A first-hand account from Bert Hunt, the Flight Engineer, of a Liberator from 86 Squadron RAF Tain, attacking and successfully sinking U/Boat 317.
LIBERATOR FL-916-N FROM 86 SQN AT TAIN CRASH-LANDED AT STORNAWAY
"On the 26th of June, we took off at 20.40 hrs and proceeded to patrol areas between the Shetlands and Norway. At 23.20 hrs at a height of 500ft we sighted U/boat 317 at 5 miles range - we entered cloud and turned in its direction. At this point in time, I was in the rear of the aircraft, I immediately took a handheld camera into the rear gun turret, elevated the guns, opened the side window and prepared to photograph the ensuing action. Photographic evidence was an essential requirement of the Admiralty in support and corroboration of an engagement with the enemy's naval forces. This left us with only one effective gun, a ball mounted .5 Browning in the nose, this gun was operated by our New Zealand Navigator Ft/Sgt Des Carter.
We broke cloud with the U/boat at a range of some 2 miles and you will see from the official report that we were repeatedly hit by accurate anti-aircraft fire during both our attacks, however, on the second run-in Des Carter managed to silence the enemy gunners and although by now in a crippled state, enabled us to carry out a successful attack. Des Carter was awarded the D.F.M. I enclose a copy of the most dramatic photograph of the series taken by me. It shows U/boat 317, from a height of 50 ft or less, only seconds away from destruction - clearly visible on the starboard side of the boat's stern is the circular splash of one of our depth charges as it enters the water.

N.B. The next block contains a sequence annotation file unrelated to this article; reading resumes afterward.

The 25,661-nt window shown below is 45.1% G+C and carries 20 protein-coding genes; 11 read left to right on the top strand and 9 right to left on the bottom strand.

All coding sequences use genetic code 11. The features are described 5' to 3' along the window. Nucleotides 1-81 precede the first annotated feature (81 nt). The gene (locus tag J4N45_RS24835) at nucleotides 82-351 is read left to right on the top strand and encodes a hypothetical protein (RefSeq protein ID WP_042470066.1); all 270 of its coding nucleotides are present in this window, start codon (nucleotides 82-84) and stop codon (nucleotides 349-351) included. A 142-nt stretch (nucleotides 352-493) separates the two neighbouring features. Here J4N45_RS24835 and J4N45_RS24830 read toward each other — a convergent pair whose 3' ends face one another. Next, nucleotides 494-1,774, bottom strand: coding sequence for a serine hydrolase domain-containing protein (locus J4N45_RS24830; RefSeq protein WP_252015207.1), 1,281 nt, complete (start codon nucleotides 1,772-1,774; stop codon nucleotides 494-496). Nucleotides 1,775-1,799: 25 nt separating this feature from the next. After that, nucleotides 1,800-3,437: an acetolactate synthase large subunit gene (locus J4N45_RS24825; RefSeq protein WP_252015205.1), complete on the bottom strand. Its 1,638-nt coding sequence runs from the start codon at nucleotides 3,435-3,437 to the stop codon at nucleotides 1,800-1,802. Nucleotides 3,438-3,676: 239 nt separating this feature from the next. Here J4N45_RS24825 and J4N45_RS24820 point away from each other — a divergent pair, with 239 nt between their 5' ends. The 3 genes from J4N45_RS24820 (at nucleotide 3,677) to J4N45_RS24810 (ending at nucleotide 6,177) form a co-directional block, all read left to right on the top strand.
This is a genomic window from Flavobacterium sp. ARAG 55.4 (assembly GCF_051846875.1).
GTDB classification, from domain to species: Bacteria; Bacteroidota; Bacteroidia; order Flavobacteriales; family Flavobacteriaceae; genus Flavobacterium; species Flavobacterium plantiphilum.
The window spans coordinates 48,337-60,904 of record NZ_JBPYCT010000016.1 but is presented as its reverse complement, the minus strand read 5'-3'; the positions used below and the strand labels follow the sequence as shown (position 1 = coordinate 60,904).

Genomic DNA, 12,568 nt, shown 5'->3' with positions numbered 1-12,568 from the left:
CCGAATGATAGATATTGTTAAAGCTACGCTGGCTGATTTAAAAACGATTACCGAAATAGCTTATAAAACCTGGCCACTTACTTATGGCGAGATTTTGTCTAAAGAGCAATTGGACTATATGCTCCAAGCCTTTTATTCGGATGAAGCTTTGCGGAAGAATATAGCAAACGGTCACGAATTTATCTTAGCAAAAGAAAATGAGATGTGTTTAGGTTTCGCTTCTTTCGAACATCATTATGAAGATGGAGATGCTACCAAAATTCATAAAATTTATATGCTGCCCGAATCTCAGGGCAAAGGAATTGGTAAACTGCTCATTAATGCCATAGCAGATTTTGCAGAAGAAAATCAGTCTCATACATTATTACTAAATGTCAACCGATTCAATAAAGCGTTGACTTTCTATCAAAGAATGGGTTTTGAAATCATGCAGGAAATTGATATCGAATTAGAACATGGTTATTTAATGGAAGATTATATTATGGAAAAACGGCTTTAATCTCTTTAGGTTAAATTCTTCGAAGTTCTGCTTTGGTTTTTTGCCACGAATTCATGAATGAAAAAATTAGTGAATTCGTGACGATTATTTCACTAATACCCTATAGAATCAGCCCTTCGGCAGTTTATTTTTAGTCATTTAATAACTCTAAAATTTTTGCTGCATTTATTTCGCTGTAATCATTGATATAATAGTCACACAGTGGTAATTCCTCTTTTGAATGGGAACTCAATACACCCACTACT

At 02.15 hrs 27th June on three engines and a damaged starboard undercarriage we crash-landed at Stornaway on the Outer Hebrides. The next morning we were air-lifted back to base at Tain and we left our aircraft, Liberator FL916 N, for temporary repairs to be carried out.
On the 7th of July 44, I flew with a skeleton crew to Stornaway to pick up the repaired aircraft. With a runway of only 1400 yards, take-off was difficult and put quite a strain on the aircraft, however, we arrived back in Tain safely only to find that when all the repairs had been checked, and patches stripped off, it was revealed that the Main Wing Spar had been fractured, a shell had ricocheted off number 3 engine. The aircraft was declared un-airworthy and in fact, it never flew again.
In September 1944 Squadron Leader Geoffrey Parker was awarded the D.F.C. The coloured photograph shows myself (on the left) and my second pilot, Sydney Norris when we revisited our old aerodrome a few years ago. A small area is still being used by the R.A.F. but behind us can be seen the overgrown main runway from which I took off over ninety times. In the far distance can be seen the now derelict Flying Control Tower.
Jan1999 Note by J.F. I have sent Bert two photos showing repairs done to the aircraft. He is coming up to Tain in May."
Information from the research of the late John Flemming, Inver.